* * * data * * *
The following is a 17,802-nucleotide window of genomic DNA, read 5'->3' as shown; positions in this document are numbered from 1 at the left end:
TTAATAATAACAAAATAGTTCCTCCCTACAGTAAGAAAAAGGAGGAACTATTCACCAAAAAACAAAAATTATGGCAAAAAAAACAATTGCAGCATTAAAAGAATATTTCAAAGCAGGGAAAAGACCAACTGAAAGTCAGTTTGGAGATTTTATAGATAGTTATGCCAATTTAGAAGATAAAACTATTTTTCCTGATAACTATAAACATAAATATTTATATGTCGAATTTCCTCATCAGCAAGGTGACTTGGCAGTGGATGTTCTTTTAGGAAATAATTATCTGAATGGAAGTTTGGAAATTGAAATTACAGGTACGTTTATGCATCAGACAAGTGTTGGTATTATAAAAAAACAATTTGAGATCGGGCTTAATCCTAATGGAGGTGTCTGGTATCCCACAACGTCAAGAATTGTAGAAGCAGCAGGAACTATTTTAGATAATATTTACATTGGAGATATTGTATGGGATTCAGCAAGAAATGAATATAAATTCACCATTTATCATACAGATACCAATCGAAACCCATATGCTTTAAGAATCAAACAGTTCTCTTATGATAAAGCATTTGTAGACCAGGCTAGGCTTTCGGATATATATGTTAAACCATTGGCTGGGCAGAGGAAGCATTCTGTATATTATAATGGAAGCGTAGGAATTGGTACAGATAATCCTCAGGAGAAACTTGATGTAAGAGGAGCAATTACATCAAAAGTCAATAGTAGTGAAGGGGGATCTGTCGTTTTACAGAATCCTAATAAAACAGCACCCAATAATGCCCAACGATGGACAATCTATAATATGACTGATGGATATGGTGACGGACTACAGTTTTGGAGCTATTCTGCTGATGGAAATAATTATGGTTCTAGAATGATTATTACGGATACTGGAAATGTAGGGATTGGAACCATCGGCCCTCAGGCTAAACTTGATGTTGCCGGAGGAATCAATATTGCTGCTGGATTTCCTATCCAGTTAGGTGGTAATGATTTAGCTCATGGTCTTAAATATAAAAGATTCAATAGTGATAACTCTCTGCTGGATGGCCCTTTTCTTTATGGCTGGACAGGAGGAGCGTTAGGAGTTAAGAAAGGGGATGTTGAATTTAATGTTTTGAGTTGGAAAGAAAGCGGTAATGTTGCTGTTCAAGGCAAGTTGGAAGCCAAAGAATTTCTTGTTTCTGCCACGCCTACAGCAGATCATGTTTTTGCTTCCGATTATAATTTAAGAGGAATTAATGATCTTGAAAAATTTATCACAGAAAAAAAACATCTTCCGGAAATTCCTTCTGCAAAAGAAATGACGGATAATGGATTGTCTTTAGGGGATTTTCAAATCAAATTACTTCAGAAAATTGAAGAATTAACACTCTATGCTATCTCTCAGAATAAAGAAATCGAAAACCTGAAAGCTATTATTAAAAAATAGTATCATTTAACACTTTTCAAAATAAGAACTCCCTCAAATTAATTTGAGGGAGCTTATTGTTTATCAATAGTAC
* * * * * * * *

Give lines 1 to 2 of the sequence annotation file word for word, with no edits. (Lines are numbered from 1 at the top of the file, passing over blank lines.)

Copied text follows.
The following is a 17,802-nucleotide window of genomic DNA, read 5'->3' as shown; positions in this document are numbered from 1 at the left end:
TTAATAATAACAAAATAGTTCCTCCCTACAGTAAGAAAAAGGAGGAACTATTCACCAAAAAACAAAAATTATGGCAAAAAAAACAATTGCAGCATTAAAAGAATATTTCAAAGCAGGGAAAAGACCAACTGAAAGTCAGTTTGGAGATTTTATAGATAGTTATGCCAATTTAGAAGATAAAACTATTTTTCCTGATAACTATAAACATAAATATTTATATGTCGAATTTCCTCATCAGCAAGGTGACTTGGCAGTGGATGTTCTTTTAGGAAATAATTATCTGAATGGAAGTTTGGAAATTGAAATTACAGGTACGTTTATGCATCAGACAAGTGTTGGTATTATAAAAAAACAATTTGAGATCGGGCTTAATCCTAATGGAGGTGTCTGGTATCCCACAACGTCAAGAATTGTAGAAGCAGCAGGAACTATTTTAGATAATATTTACATTGGAGATATTGTATGGGATTCAGCAAGAAATGAATATAAATTCACCATTTATCATACAGATACCAATCGAAACCCATATGCTTTAAGAATCAAACAGTTCTCTTATGATAAAGCATTTGTAGACCAGGCTAGGCTTTCGGATATATATGTTAAACCATTGGCTGGGCAGAGGAAGCATTCTGTATATTATAATGGAAGCGTAGGAATTGGTACAGATAATCCTCAGGAGAAACTTGATGTAAGAGGAGCAATTACATCAAAAGTCAATAGTAGTGAAGGGGGATCTGTCGTTTTACAGAATCCTAATAAAACAGCACCCAATAATGCCCAACGATGGACAATCTATAATATGACTGATGGATATGGTGACGGACTACAGTTTTGGAGCTATTCTGCTGATGGAAATAATTATGGTTCTAGAATGATTATTACGGATACTGGAAATGTAGGGATTGGAACCATCGGCCCTCAGGCTAAACTTGATGTTGCCGGAGGAATCAATATTGCTGCTGGATTTCCTATCCAGTTAGGTGGTAATGATTTAGCTCATGGTCTTAAATATAAAAGATTCAATAGTGATAACTCTCTGCTGGATGGCCCTTTTCTTTATGGCTGGACAGGAGGAGCGTTAGGAGTTAAGAAAGGGGATGTTGAATTTAATGTTTTGAGTTGGAAAGAAAGCGGTAATGTTGCTGTTCAAGGCAAGTTGGAAGCCAAAGAATTTCTTGTTTCTGCCACGCCTACAGCAGATCATGTTTTTGCTTCCGATTATAATTTAAGAGGAATTAATGATCTTGAAAAATTTATCACAGAAAAAAAACATCTTCCGGAAATTCCTTCTGCAAAAGAAATGACGGATAATGGATTGTCTTTAGGGGATTTTCAAATCAAATTACTTCAGAAAATTGAAGAATTAACACTCTATGCTATCTCTCAGAATAAAGAAATCGAAAACCTGAAAGCTATTATTAAAAAATAGTATCATTTAACACTTTTCAAAATAAGAACTCCCTCAAATTAATTTGAGGGAGCTTATTGTTTATCAATAGTAC